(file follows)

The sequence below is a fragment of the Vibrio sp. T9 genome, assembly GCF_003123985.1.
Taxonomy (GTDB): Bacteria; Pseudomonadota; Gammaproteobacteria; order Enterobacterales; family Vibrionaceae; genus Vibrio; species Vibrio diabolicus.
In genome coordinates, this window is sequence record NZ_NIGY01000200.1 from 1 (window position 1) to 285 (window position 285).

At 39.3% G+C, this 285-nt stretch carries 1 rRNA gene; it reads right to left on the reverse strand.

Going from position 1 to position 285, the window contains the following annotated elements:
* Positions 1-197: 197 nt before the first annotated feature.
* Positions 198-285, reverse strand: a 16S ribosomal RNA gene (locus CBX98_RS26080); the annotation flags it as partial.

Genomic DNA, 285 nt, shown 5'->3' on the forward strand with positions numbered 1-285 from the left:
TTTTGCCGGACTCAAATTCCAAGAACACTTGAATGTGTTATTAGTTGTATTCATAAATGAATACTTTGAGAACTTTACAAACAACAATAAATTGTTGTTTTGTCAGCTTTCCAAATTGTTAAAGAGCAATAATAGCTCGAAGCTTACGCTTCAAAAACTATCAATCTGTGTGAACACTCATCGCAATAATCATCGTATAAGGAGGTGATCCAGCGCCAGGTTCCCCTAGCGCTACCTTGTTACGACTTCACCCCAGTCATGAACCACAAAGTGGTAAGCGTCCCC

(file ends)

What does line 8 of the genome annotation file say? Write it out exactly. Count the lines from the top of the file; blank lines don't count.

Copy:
Genomic DNA, 285 nt, shown 5'->3' on the forward strand with positions numbered 1-285 from the left: